A Study of the Statistical Behavior of Ion Temperatures from De 1 / RIMS

  1. Gordon R. Wilson
  1. P. D. Craven1,
  2. R. H. Comfort2,
  3. D. L. Gallagher1 and
  4. R. West3

Published Online: 18 MAR 2013

DOI: 10.1029/GM062p0173

Modeling Magnetospheric Plasma Processes

Modeling Magnetospheric Plasma Processes

How to Cite

Craven, P. D., Comfort, R. H., Gallagher, D. L. and West, R. (1991) A Study of the Statistical Behavior of Ion Temperatures from De 1 / RIMS, in Modeling Magnetospheric Plasma Processes (ed G. R. Wilson), American Geophysical Union, Washington, D. C.. doi: 10.1029/GM062p0173

Author Information

  1. 1

    NASA/Marshall Space Flight Center, Space Science Laboratory, Huntsville, AL, 35812

  2. 2

    Center for Space and Aeronomy Research, University of Alabama in Huntsville, Huntsville, AL, 35809

  3. 3

    Boeing Computer Support Services, Inc., Boeing Corporation, Huntsville, AL, 35814

Publication History

  1. Published Online: 18 MAR 2013
  2. Published Print: 1 JAN 1991

ISBN Information

Print ISBN: 9780875900285

Online ISBN: 9781118663905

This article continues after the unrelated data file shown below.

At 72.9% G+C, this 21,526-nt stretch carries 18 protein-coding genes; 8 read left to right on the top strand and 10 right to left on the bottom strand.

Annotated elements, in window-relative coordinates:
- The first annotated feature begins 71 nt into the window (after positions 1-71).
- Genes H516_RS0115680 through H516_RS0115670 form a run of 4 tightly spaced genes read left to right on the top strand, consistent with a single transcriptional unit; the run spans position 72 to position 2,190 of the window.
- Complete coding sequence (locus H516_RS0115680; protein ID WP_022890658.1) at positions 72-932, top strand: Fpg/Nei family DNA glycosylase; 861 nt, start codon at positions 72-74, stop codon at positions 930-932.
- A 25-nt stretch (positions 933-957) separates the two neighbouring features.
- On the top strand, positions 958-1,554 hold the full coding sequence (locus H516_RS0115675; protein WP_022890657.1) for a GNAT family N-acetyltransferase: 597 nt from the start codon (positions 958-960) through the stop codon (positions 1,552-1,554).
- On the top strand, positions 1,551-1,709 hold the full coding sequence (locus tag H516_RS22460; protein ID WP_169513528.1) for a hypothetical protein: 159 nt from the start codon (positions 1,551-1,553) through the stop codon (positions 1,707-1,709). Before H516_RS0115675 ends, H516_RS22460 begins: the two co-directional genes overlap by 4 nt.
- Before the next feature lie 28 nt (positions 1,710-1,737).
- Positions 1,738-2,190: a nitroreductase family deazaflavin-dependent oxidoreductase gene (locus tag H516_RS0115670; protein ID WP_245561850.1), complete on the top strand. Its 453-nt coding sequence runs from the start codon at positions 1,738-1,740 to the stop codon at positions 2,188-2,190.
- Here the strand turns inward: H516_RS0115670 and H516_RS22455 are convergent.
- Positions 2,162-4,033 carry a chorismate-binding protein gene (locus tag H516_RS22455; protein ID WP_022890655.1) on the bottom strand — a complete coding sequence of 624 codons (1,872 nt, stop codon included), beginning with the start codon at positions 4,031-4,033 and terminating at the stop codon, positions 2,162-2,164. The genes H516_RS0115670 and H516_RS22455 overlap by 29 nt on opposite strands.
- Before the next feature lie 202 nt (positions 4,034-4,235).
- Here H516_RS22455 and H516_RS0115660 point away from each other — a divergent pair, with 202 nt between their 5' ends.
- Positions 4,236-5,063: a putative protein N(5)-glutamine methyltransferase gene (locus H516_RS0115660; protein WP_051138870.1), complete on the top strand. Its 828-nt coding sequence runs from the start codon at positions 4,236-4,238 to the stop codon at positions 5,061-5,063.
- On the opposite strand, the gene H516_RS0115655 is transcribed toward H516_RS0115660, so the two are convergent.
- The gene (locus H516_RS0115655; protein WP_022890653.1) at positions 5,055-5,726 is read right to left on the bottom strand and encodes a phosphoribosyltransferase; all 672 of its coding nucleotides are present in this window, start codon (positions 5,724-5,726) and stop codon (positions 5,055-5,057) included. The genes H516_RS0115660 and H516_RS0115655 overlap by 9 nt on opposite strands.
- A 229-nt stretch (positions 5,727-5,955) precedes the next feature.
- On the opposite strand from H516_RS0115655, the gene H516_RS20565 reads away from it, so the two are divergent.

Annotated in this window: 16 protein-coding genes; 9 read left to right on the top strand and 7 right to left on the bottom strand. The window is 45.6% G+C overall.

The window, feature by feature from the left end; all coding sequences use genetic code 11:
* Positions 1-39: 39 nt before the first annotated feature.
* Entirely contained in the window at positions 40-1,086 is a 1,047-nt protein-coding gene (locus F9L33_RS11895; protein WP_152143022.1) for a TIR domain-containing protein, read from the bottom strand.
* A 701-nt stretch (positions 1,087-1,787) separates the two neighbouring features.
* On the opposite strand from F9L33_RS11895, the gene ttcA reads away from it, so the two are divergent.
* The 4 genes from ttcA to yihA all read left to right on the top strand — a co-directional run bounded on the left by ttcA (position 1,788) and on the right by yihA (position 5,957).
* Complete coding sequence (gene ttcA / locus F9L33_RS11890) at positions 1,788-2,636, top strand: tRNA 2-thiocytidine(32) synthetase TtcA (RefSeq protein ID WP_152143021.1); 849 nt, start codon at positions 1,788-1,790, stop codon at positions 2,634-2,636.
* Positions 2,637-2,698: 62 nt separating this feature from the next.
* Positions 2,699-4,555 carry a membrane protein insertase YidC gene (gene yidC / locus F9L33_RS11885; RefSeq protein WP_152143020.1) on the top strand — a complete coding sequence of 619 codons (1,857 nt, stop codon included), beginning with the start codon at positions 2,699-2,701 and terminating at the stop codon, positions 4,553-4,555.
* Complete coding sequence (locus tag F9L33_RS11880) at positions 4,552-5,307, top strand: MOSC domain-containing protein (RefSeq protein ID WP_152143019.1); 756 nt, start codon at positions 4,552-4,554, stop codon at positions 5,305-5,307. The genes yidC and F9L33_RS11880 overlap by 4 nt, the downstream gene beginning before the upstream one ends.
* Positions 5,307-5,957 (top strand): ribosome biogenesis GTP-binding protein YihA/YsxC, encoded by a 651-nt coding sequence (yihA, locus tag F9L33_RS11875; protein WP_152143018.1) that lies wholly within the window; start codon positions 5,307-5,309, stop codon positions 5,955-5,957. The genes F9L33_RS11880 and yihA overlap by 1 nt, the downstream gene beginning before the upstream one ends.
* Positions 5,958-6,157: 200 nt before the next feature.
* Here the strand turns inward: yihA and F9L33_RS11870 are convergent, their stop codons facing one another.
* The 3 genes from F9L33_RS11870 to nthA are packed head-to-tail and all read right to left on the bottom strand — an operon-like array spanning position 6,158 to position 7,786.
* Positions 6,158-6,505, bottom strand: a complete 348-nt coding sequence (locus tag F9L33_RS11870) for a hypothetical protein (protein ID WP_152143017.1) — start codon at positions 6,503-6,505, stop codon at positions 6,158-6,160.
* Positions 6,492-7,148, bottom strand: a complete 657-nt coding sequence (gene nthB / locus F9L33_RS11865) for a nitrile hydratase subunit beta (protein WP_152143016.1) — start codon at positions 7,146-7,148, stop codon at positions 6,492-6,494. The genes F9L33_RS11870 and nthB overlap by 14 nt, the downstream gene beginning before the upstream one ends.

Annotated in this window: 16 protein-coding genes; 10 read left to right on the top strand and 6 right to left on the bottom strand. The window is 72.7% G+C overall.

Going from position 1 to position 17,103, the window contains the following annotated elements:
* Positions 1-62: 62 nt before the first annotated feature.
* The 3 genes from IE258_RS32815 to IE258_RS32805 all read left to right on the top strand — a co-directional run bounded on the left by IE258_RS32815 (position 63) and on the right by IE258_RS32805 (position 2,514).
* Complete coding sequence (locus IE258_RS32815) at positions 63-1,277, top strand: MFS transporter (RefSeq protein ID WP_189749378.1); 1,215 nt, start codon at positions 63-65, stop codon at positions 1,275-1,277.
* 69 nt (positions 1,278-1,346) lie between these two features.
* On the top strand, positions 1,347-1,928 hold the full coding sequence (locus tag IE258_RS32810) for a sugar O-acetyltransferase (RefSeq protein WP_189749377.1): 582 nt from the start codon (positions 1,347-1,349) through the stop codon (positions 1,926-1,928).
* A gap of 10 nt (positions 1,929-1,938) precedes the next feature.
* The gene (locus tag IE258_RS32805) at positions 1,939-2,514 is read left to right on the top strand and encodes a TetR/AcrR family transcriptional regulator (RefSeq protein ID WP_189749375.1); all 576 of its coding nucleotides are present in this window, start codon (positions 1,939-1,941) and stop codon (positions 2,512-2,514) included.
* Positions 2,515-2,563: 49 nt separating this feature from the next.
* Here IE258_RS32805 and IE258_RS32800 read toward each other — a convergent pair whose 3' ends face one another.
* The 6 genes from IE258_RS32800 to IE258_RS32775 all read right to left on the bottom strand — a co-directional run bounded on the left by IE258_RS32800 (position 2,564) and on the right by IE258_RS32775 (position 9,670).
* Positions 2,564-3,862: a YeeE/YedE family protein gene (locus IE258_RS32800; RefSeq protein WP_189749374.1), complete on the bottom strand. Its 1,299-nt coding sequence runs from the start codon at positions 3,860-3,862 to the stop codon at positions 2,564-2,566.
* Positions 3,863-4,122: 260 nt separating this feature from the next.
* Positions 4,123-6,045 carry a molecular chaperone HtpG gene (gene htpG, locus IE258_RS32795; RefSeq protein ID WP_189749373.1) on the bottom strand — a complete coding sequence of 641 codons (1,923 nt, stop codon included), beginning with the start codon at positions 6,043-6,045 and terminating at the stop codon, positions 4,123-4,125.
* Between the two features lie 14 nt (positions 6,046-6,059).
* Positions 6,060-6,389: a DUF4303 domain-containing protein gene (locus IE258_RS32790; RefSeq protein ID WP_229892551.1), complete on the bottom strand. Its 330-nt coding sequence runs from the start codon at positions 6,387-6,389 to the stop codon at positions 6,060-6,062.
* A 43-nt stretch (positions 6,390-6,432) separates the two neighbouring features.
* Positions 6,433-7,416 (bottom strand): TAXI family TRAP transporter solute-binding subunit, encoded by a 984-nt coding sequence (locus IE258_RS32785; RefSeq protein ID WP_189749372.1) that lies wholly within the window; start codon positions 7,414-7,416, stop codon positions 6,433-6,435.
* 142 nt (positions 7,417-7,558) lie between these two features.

• Space plasmas—Mathematical models—Congresses;
  • Magnetosphere—Mathematical models—Congresses


Retarding Ion Mass Spectrometer (RIMS) observations made from the Dynamics Explorer 1 satellite are averaged over one minute intervals and used to derive over 20,000 measurements of hydrogen ion temperatures. Temperatures are sorted by L-shell, local time, magnetic (Kp) and solar activity (F10.7). Average temperatures increase with L-shell. On lower L-shells, L < 3, the average temperatures increase with F10.7 but are generally less than 0.8 eV. No dependence on geomagnetic activity is found for L-shells less than 2. On higher L-shells, the average temperature increases with Kp, in some cases reaching a maximum of about 25 eV, but is usually less than 15 eV. In the lower L-shells, diurnal effects are small, less than 0.15 eV, for low F10.7 and less than 0.1 eV for high F10.7. On the higher L-shells the temperature appears to be independent of day-night conditions and of F10.7 flux. The behavior of the average temperature is indicative of both an ionospheric and an outer plasmaspheric heat source for plasmaspheric ions.